My January 2017 investigation also cited evidence and quotes from associates of Jha who said they suspected he was responsible for a series of DDoS attacks against Rutgers University: During the same year that Jha began studying at the university for a bachelor’s degree in computer science, the school’s servers came under repeated, massive attacks from Mirai.
With each DDoS against Rutgers, the attacker — using the nicknames “og_richard_stallman,” “exfocus” and “ogexfocus,” — would taunt the university in online posts and media interviews, encouraging the school to spend the money to purchase some kind of DDoS mitigation service.
It remains unclear if Jha (and possibly others) may face separate charges in New Jersey related to his apparent Mirai attacks on Rutgers. According to a sparsely-detailed press release issued Tuesday afternoon, the Justice Department is slated to hold a media conference at 2 p.m. today with officials from Alaska (where these cases originate) to “discuss significant cybercrime cases.”
Update: 11:43 a.m. ET: The New Jersey Ledger just published a story confirming that Jha also has pleaded guilty to the Rutgers DDoS attacks, as part of a separate case lodged by prosecutors in New Jersey.
Under the terms of his guilty plea in the click fraud conspiracy, Jha agreed to give up 13 bitcoin, which at current market value of bitcoin (~$17,000 apiece) is nearly USD $225,000.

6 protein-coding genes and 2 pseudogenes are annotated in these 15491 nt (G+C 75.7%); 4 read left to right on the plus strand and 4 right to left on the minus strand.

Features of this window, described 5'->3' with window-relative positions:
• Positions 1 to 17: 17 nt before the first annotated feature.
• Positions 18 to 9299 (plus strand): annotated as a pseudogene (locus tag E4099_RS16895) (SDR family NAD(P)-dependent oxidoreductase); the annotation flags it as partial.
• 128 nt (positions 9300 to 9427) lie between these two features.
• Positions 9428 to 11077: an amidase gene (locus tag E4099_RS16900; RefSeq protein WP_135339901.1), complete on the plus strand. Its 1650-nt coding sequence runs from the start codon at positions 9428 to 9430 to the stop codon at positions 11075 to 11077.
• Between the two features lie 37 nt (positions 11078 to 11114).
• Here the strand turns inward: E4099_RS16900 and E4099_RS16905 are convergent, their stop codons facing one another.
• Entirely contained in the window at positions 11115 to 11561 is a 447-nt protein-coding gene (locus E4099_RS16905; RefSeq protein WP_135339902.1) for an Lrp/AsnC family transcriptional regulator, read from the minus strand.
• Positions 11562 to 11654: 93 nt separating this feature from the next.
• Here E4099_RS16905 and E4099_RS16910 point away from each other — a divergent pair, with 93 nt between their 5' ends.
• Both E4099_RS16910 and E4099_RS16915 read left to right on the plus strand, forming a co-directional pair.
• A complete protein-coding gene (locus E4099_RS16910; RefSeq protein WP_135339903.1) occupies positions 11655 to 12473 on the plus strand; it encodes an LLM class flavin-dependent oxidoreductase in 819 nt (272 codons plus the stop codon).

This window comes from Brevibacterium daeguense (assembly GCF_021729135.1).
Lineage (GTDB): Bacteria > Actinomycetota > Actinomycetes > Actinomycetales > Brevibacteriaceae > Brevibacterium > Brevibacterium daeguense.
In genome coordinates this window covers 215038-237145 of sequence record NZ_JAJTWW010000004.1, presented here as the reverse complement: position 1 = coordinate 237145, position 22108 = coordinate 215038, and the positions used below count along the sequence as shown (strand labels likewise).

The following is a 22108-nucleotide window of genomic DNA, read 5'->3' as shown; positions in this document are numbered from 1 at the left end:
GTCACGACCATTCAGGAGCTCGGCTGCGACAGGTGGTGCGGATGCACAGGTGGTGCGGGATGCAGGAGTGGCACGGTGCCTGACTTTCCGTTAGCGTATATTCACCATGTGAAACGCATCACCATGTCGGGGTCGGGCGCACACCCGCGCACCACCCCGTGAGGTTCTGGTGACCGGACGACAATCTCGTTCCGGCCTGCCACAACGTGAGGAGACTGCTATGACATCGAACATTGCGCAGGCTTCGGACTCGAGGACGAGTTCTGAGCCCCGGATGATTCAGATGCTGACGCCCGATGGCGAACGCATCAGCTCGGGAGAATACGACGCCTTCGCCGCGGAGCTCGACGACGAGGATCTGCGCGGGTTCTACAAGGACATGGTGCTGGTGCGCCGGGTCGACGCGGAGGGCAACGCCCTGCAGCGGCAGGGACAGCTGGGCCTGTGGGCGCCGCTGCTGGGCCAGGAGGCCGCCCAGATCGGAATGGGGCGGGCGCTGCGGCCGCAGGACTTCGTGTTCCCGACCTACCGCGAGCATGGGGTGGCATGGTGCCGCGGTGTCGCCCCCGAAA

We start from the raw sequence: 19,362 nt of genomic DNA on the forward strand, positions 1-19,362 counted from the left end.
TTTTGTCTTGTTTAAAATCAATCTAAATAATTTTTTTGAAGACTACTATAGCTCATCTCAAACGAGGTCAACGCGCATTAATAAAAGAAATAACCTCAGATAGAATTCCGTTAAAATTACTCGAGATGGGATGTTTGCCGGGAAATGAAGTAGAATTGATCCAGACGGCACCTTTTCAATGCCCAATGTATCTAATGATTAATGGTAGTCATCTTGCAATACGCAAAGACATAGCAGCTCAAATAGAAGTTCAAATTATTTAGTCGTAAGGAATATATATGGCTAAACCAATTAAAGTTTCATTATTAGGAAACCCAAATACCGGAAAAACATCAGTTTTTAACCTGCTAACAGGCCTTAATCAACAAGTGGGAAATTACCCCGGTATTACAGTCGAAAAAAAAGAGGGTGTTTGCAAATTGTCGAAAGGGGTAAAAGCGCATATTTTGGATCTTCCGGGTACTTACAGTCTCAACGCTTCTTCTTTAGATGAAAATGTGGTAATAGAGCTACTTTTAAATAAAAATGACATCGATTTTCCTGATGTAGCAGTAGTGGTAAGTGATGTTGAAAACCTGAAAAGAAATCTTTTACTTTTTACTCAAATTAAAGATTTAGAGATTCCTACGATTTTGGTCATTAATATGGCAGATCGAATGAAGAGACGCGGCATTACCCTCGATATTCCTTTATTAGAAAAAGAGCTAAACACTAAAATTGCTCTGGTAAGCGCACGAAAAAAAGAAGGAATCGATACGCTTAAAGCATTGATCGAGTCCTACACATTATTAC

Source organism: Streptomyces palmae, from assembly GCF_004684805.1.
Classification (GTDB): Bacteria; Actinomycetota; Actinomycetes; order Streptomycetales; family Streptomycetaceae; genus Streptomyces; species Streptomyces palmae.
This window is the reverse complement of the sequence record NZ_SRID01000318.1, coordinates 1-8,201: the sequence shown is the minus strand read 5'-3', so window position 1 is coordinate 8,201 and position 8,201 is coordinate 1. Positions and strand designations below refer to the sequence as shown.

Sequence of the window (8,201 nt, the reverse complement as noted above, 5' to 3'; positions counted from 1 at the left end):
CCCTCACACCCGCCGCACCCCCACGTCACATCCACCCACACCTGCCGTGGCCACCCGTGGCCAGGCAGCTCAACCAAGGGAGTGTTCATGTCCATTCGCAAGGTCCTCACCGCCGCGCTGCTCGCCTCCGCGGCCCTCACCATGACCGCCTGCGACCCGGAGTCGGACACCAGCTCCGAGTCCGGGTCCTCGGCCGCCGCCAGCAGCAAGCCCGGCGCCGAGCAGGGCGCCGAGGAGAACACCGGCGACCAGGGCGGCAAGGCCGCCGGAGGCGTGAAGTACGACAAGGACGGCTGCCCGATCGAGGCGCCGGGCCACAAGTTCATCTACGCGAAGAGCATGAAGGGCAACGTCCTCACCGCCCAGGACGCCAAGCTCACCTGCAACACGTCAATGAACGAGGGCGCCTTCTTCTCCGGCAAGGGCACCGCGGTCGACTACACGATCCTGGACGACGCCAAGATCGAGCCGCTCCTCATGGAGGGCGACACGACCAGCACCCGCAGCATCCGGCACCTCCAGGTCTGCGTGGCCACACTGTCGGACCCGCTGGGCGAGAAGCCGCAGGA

Jha will also waive all rights to appeal the conviction and whatever sentence gets imposed as a result of the plea. For the click fraud conspiracy charges, Jha, White and Norman each face up to five years in prison and a $250,000 fine.
In connection with their roles in creating and ultimately unleashing the Mirai botnet code, Jha and White each pleaded guilty to one count of conspiracy to violate 18 U.S.C. 1030(a)(5)(A). That is, to “causing intentional damage to a protected computer, to knowingly causing the transmission of a program, code, or command to a computer with the intention of impairing without authorization the integrity or availability of data, a program, system, or information.”
For the conspiracy charges related to their authorship and use of Mirai, Jha and White likewise face up to five years in prison, a $250,000 fine, and three years of supervised release.
This is a developing story. Check back later in the day for updates from the DOJ press conference, and later in the week for a follow-up piece on some of the lesser-known details of these investigations.
The Justice Department unsealed the documents related to these cases late in the day on Tuesday. Here they are:
Jha click fraud complaint (PDF)
Jha click fraud plea (PDF)
Jha DDoS/Mirai complaint (PDF)
Jha DDoS/Mirai plea (PDF)
White DDoS complaint (PDF)
White DDoS/Mirai Plea (PDF)
Norman click fraud complaint (PDF)
Norman click fraud plea (PDF)